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This company makes RMB 130 million a year from selling mouthwash

Written by 36Kr English Published on   6 mins read

By employing a blend of online and offline strategies, MeToo garners significant sales in Indonesia from selling mouthwash alone.

MeToo, a consumer products company, has achieved annual sales exceeding RMB 100 million (USD 13.7 million) in Indonesia after expanding into the market less than two years ago. Its sales figures stem from selling just two mouthwash products, which have helped position MeToo as a prominent brand across the nation.

The e-commerce potential of social media platforms has been a key factor. According to 36Kr, media reports indicate that the monthly gross merchandise volume (GMV) of Indonesian e-commerce facilitated by TikTok reached USD 200 million in 2022, with its influence extending to other Southeast Asian markets.

As more Chinese companies expand abroad into new markets, they offer platforms with significant traffic that brands can leverage and potentially reap profits from. MeToo is a prime example.

Diving deep into local consumer needs

Wu Shaolong, founder of MeToo, visited Indonesia toward the end of 2021, together with his team. This move coincided with his realization that he had missed the golden opportunity to enter Douyin’s e-commerce ecosystem, which had become highly competitive. Douyin is the Chinese equivalent of TikTok, primarily used by mainland Chinese nationals. After surveying several markets, including Europe, the Americas, and Southeast Asia, he decided to bet on Indonesia.

Wu believed that Indonesia, comprising half of Southeast Asia’s population and a young demographic open to new products, was a suitable market. At that time, TikTok had also just launched in Indonesia, making it an opportune period of entry for sellers.

While Wu had envisioned establishing a low-sugar beverage brand similar to Yuanqi Forest, he realized that it would not have fit the consumption preferences that were prevalent in the Indonesian market. That was when the team stumbled upon another product that may offer a better fit: mouthwash.

Around 87% of Indonesia’s population are Muslims and observers of Ramadan during which they take two showers and brush their teeth twice a day to maintain cleanliness, leading to a high demand for mouthwash. On average, each individual uses three to four 250-milliliter bottles of mouthwash per month.. MeToo analyzed similar brands emerging in China and found that, domestically, there were sales of mouthwash over Douyin were robust. However, there was a lack of mouthwash brands selling online in the Indonesian market, especially those related to oral care.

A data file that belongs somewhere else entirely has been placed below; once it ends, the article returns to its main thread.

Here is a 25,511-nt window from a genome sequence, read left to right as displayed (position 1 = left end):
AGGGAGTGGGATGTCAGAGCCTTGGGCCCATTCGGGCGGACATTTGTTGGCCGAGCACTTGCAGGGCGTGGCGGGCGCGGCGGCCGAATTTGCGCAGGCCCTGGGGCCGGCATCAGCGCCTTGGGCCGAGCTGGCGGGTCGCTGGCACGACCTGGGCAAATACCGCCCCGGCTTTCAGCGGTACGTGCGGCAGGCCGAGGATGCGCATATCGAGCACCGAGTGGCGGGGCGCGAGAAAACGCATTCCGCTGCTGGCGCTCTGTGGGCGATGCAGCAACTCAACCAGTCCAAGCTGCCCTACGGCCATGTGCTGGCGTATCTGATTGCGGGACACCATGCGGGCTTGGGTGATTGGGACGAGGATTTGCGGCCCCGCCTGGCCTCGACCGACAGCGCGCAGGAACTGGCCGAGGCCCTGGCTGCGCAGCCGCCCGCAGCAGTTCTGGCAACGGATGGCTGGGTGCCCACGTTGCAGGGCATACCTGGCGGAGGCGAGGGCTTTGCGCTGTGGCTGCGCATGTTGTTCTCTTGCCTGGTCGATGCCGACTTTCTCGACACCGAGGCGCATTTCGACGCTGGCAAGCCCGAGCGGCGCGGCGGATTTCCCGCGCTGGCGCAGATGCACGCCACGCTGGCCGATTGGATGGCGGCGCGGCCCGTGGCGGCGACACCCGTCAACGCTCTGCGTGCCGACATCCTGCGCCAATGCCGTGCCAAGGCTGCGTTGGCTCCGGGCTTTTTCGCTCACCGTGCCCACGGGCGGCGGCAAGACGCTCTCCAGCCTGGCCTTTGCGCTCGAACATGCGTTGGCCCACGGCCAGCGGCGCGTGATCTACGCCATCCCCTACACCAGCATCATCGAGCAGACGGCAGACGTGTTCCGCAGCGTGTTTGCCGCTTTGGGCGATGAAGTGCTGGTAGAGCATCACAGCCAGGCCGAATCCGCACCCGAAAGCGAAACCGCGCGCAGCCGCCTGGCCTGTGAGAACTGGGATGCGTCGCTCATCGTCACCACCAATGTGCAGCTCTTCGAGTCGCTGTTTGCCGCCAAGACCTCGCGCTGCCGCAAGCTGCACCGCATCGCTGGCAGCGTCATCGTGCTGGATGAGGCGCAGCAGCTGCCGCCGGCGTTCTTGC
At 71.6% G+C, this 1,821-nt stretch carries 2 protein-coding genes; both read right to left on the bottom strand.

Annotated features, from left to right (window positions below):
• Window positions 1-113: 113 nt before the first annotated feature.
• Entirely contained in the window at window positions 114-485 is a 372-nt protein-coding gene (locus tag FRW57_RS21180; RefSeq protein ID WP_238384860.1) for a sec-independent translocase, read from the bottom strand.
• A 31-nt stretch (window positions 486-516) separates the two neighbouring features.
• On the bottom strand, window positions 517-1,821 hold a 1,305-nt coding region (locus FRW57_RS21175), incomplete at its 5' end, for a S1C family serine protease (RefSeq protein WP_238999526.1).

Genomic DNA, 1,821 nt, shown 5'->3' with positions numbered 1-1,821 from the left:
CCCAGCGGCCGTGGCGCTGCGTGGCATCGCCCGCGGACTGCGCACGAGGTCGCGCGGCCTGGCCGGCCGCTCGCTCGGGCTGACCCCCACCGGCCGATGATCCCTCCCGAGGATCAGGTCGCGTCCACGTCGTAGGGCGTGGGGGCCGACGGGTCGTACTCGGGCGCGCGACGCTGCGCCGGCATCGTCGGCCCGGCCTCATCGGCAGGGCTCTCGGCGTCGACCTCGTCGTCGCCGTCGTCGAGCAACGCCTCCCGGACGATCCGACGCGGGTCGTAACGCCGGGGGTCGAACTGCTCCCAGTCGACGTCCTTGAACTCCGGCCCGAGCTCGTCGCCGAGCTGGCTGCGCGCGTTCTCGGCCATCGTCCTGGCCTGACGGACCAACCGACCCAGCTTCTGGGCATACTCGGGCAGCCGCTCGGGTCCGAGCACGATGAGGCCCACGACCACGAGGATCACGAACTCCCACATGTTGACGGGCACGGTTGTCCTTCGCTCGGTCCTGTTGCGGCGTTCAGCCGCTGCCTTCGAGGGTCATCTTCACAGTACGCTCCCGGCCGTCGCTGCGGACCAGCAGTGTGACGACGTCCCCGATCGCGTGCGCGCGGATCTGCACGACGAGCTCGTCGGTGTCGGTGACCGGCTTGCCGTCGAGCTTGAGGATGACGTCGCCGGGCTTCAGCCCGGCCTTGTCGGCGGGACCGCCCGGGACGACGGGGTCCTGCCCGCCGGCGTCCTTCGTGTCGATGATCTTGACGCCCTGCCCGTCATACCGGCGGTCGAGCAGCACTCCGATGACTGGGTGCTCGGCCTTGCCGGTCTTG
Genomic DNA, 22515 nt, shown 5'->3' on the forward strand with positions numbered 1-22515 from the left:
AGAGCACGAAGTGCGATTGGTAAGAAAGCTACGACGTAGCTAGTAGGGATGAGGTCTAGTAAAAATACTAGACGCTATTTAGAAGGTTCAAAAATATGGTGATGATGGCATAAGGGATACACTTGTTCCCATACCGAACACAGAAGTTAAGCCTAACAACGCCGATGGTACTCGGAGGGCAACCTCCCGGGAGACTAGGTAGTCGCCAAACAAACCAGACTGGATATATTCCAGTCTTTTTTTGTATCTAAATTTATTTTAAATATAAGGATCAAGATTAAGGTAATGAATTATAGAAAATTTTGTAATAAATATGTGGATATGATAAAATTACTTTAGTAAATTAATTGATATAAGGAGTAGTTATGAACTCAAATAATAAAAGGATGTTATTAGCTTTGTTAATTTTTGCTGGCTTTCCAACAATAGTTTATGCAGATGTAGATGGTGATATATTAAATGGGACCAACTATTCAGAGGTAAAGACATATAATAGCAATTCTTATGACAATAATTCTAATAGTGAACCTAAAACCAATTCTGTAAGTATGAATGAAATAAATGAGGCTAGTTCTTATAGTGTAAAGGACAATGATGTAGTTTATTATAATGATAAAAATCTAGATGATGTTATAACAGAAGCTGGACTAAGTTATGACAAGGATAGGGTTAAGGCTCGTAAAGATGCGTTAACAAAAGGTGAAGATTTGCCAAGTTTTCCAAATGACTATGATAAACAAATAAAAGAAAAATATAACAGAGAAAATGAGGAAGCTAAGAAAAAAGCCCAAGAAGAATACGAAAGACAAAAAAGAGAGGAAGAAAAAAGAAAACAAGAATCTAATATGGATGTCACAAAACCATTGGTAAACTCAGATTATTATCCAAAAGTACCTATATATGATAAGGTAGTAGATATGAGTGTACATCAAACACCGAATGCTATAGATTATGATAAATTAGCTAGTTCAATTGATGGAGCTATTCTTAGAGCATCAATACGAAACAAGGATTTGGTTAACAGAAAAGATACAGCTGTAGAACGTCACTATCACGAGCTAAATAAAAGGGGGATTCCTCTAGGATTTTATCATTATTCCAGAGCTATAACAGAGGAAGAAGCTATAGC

“During that period, mouthwash in Indonesia was mainly distributed through offline channels and had minimal online marketing. We saw it as an untapped blue ocean market, relatively competition-free, and believed that capitalizing on TikTok would lay the initial groundwork for establishing the brand and driving online sales,” Wu said.

MeToo tailored its approach to cater to the preferences of the younger demographic. In Indonesia, mouthwash products are typically pungent and alcoholic, packaged and flavored in a monotonous fashion. MeToo sidestepped competitors by directing its focus toward the development of mouthwash with teeth-whitening attributes.

Flavors like white peach and lemon, along with probiotics as a distinguishing ingredient, were introduced with the aim of resonating with young consumers possessing significant spending power. The strategy was to position MeToo within the upscale segment, pricing its products at a 30% premium compared to competing brands like Listerine.

A promotional image of MeToo’s probiotic mouthwash product. Image and header image source: MeToo.

Transitioning from online to offline

The Indonesian consumer goods market has traditionally been monopolized by multinational conglomerates. For example, in the mouthwash category, Listerine commands an 80% share of the offline market.

Offline channels remain the primary focus of the Indonesian market. According to eCommerceDB, e-commerce accounted for just 9.6% of Indonesia’s retail sector in 2022, and it is projected to rise to 11.6% by 2027. Tony Qu, founder of ATM Capital, stated that Indonesia offers three growth pathways: e-commerce, TikTok, and offline channels. Among them, offline channels are currently the least developed. MeToo’s offline sales revenue is around five times that of online sales. It sells around 1.5–2 million bottles per month via offline channels, with its products available in approximately 60,000 stores.

MeToo’s success in the offline space is attributable to its effective online presence. In early 2022, TikTok was a nascent platform in Indonesia, with competition moderate at that time. MeToo launched its products during the Ramadan period to capitalize on the surge in mouthwash consumption. MeToo also collaborated with TikTok during its Indonesia launch for an “influencer challenge” activityThe company invited celebrities and influencers to create and publish videos using templates featuring mouthwash animations, designing various mouthwash “scenarios” to engage users. This raised awareness about MeToo among the young Indonesian audience.